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Smooth glass like polyurethane

Does anyone have any tricks to get a smooth glass like finish from polyurethane without bubbles?

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Posted 2011-10-07T23:03:24+0000  by atman atman
 

I do a lot of polyurethaneing over oak and the thing I have found that works the best is a very good quality foam brush. I put emphases on good quality, not Wally World quality.

Posted 2011-10-08T20:19:19+0000  by macfan

Hi atman!  :smileyhappy:

 

Thanks for joining the community.  We hope you find a lot of information to help you out on whatever project you happen to be working on.

 

There are several ways to achieve a “glass like finish” when applying polyurethane.

 

Let’s discuss some factors that will help you during the process:  

 

The first thing is to make sure you are using a top quality product (like MINWAX) that will dry slow and lay out evenly.   Polyurethane.jpg 

Next is to sand between coats with smooth/fine finish sandpaper – making sure that the surface is dust free. 

 

Finally, a smooth high quality brush specifically made for oil finishes (like Purdy), gently pulled across the surface of the wet polyurethane will eliminate any bubbles.

                                      Purdy oil brush.jpg

 

Of course, the absolute best way to achieve a “glass like” finish is by spraying several coats of the polyurethane.

 

                                                               hvlp paint sprayer.jpg

 

Hope you found this helpful.

paiintpro.JPG

 

Posted 2011-10-09T13:56:19+0000  by Kevin_HD_ATL

Hello Atman,

 

What a great question!!!

 

Many of our members use polyurethane as a protective coating, so your thread is the start of a great learning opportunity!

 

“Old School” craftsmen were dedicated to their skill … often taking days to ensure their handy work looked perfect.

 

They used four basic steps to uniformly color and then clear coat:

 

1) If staining softwoods, like pine or maple, they would use a stain conditioner to fill deeper pockets in the grain so their stain would absorb evenly across the surface;

 

2) Once the color was saturated, they would wipe off the excess and allow the stain to dry overnight;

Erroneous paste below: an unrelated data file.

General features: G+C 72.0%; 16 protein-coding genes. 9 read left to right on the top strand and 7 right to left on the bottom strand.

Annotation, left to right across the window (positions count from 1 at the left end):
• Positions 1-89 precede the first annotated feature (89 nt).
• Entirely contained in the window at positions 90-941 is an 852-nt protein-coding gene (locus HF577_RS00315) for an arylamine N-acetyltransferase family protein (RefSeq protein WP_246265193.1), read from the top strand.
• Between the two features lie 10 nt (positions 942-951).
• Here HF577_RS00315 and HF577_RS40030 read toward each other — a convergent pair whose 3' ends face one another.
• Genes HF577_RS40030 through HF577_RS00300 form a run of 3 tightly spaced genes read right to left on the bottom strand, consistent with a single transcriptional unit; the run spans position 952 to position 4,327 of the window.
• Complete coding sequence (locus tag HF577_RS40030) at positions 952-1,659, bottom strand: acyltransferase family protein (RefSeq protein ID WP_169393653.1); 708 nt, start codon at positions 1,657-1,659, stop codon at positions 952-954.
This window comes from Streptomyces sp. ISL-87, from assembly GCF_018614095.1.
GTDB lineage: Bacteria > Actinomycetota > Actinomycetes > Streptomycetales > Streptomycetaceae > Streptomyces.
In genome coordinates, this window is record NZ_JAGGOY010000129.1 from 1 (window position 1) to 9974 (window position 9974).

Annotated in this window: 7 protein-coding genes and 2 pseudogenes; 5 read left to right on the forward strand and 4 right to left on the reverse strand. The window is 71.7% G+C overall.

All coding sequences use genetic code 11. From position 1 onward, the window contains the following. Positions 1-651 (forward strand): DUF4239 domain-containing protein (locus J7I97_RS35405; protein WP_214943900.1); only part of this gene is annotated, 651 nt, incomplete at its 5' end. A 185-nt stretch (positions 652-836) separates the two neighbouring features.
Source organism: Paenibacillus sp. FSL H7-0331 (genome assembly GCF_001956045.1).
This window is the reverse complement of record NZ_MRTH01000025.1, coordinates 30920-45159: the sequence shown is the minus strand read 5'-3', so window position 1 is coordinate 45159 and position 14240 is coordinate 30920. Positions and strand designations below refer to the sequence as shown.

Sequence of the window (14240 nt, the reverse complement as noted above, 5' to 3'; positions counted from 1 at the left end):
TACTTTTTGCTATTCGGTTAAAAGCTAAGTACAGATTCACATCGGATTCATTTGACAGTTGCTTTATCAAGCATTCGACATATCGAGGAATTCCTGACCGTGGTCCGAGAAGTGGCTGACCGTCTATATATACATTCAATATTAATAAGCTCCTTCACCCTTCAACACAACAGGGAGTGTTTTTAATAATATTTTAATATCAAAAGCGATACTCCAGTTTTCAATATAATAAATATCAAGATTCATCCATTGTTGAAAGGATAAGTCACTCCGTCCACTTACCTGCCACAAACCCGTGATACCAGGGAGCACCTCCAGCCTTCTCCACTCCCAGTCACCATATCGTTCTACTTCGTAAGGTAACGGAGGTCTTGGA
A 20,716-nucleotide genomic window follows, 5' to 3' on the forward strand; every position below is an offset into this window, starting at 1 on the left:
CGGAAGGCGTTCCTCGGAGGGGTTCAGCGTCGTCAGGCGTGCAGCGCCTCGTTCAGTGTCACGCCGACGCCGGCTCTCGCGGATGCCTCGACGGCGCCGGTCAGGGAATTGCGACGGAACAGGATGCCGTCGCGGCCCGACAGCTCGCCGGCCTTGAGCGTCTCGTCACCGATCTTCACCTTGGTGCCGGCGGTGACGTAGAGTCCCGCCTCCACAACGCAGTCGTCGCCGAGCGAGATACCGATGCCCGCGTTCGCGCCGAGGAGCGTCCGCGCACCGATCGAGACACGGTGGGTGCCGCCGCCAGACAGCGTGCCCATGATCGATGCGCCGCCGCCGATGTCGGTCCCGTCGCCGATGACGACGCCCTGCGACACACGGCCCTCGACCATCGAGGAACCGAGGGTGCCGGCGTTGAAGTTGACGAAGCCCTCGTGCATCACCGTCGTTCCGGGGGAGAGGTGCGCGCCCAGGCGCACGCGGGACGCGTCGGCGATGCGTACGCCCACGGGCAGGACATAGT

3) THIS IS THE STEP THAT ANSWERS YOUR QUESTION  They would apply a sanding sealer which “captures” the grain and makes it stand up … using a 220-grit sandpaper, they would sand off the grain that was left standing until the surface was smooth. A true craftsman would use a series of increasingly higher number sandpapers, often sanding the final coat with 1200- or 1400-grit;

 

4) Then they would apply their polyurethane clear coat.

 

The extra step, Sanding Sealer, is not really a trick, but a tried and true old school method practiced for generations by true craftsmen.

 

In our world today, we are sometimes in such a hurry to get done and get paid, that we overlook the lessons of the past.

 

Taking the time to properly prepare your wood will produce the glass-like polyurethane results you seek!

 

As for the bubbles, polyurethanes are made to be smoothed onto the surface, not brushed.

 

So, while the manufacturer does call for a natural bristle brush or a foam brush ... I recommend to my customers that they discard their usual back and forth “brush strokes” when using polyurethane and simply smooth on a coat in the direction of the grain of the wood.

 

Properly using a product like sanding sealer will take you from novice wood finisher to professional craftsman in one giant step!

 

Expect to take a little more time, but also expect the most perfect, glass-like, reflective finish that you’ve ever produced!

 

Now that you know "How-To," I want to see your photos and read your follow-up comments describing what you learned by using a Sanding Sealer.

Posted 2011-10-11T14:24:49+0000  by Pat_HD_ATL

I know this is an old thread... but on the possibility.... to the OP - try using a heat gun. Conservative sweeps across the finish bring the bubbles up and out. When done right, you'll end up with a mirror like finish.

Posted 2012-05-29T20:05:23+0000  by Kr4ftw3rk

 

If electing to use a sanding sealer, make sure that it is compatible with polyurethane. Lacquer based and sterate based sanding sealers are not compatible. A de-waxed shellac can also be used as a sanding sealer. Indeed, many woodworkers use shellac with urethanes as they feel it lessens the plastic look common to urethanes.

 

I have had very good luck over the years using Minwax spray urethanes. You can get a streak and bubble free surface.When spraying clear finishes, I like to place a strong light down close to the surface so that I get a glare off the surface. The glare allows me to see if I have put on an even, flowing coat. Unlike pigmented paints, it is difficult to see how evenly a clear coat is being put on.

 

When using spray cans, I always heat the can for several minutes in hot water run straight from the hot water faucet. This builds up the pressure in the can so that it sprays better. Oil based finishes also become more viscous when warm. They will just flow out better when warm.

Posted 2012-05-30T06:29:56+0000  by ordjen

Hello Kr4ftw3rk!

 

I'm not certain I understand the technique you are recommending with a heat gun.

 

I'm also concerned because heat guns are commonly used to make finishes release from the surface ... essentially for completely removing paint or polyurethane when you are refinishing a surface.

 

Maybe you could come back on the thread and provide a bit more detail about your technique.

Posted 2012-05-31T13:44:58+0000  by Pat_HD_ATL
 
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